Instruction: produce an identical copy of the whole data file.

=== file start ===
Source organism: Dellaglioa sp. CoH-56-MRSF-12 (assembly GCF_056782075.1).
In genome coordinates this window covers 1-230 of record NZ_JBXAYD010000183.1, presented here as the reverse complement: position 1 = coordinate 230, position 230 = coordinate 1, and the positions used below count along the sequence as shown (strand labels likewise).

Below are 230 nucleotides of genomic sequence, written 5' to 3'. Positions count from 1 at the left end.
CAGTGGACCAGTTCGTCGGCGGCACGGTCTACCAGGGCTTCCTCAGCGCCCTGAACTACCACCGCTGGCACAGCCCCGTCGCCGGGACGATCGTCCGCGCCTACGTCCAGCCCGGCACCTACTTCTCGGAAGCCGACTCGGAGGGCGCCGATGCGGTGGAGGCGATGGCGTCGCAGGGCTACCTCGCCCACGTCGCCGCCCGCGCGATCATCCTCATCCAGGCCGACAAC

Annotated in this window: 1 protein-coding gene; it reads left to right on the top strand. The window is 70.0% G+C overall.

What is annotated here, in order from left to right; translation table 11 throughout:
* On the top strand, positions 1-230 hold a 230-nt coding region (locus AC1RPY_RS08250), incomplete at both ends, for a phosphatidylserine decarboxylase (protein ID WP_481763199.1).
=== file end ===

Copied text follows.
Source organism: Dellaglioa sp. CoH-56-MRSF-12 (assembly GCF_056782075.1).
In genome coordinates this window covers 1-230 of record NZ_JBXAYD010000183.1, presented here as the reverse complement: position 1 = coordinate 230, position 230 = coordinate 1, and the positions used below count along the sequence as shown (strand labels likewise).

Below are 230 nucleotides of genomic sequence, written 5' to 3'. Positions count from 1 at the left end.
CAGTGGACCAGTTCGTCGGCGGCACGGTCTACCAGGGCTTCCTCAGCGCCCTGAACTACCACCGCTGGCACAGCCCCGTCGCCGGGACGATCGTCCGCGCCTACGTCCAGCCCGGCACCTACTTCTCGGAAGCCGACTCGGAGGGCGCCGATGCGGTGGAGGCGATGGCGTCGCAGGGCTACCTCGCCCACGTCGCCGCCCGCGCGATCATCCTCATCCAGGCCGACAAC

Annotated in this window: 1 protein-coding gene; it reads left to right on the top strand. The window is 70.0% G+C overall.

What is annotated here, in order from left to right; translation table 11 throughout:
* On the top strand, positions 1-230 hold a 230-nt coding region (locus AC1RPY_RS08250), incomplete at both ends, for a phosphatidylserine decarboxylase (protein ID WP_481763199.1).